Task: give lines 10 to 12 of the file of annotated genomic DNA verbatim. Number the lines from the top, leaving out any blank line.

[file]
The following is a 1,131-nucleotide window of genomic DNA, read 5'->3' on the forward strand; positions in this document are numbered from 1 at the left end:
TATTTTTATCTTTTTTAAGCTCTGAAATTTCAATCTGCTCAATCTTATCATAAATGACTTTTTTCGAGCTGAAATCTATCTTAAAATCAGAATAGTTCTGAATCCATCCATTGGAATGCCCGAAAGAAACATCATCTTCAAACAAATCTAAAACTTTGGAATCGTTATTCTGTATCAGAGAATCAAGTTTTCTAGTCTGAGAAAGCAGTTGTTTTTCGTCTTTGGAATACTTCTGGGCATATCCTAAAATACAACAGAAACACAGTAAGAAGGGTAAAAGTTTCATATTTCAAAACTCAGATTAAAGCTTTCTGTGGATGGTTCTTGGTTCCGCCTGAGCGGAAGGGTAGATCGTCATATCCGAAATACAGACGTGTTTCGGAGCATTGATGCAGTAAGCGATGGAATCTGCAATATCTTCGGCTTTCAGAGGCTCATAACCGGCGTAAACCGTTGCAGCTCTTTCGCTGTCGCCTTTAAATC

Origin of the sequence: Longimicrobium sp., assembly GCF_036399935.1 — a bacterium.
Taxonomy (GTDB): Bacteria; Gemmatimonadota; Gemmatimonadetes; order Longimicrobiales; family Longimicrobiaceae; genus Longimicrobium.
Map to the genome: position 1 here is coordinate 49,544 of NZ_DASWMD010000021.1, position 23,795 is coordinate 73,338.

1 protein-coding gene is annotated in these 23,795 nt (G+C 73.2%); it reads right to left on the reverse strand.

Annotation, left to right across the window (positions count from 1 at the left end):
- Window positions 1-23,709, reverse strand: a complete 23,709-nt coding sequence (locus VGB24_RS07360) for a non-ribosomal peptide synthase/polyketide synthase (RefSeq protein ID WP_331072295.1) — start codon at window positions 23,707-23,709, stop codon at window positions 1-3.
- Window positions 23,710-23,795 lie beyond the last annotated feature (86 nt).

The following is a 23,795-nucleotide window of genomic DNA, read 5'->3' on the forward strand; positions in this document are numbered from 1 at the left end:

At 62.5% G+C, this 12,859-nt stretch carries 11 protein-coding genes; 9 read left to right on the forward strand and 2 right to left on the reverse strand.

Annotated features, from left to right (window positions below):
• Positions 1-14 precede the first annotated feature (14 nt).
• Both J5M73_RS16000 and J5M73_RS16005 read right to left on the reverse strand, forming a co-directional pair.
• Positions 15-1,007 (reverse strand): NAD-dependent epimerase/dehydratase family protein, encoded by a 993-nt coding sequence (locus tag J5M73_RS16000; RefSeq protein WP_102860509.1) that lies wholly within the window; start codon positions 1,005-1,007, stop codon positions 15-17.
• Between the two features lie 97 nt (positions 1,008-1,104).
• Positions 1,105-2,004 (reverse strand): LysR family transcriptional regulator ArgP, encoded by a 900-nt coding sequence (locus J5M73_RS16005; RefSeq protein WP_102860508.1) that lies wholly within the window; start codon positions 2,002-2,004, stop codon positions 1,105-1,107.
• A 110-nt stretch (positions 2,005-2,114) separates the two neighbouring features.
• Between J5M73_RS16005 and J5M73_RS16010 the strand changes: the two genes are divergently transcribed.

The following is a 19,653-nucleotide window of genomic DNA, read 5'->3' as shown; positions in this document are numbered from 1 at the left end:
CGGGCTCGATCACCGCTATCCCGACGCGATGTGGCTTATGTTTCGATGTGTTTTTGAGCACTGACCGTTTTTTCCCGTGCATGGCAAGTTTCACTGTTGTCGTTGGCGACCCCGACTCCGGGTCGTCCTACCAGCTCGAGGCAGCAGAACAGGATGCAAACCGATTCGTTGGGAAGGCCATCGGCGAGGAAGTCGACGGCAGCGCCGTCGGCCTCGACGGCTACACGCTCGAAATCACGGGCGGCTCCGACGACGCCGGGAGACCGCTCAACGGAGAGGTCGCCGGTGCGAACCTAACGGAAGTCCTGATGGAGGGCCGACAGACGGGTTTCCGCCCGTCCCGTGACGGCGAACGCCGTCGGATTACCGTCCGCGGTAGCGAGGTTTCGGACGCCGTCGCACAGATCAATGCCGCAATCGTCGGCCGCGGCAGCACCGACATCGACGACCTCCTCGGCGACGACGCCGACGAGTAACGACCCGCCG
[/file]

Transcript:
The following is a 23,795-nucleotide window of genomic DNA, read 5'->3' on the forward strand; positions in this document are numbered from 1 at the left end:

At 62.5% G+C, this 12,859-nt stretch carries 11 protein-coding genes; 9 read left to right on the forward strand and 2 right to left on the reverse strand.

Annotated features, from left to right (window positions below):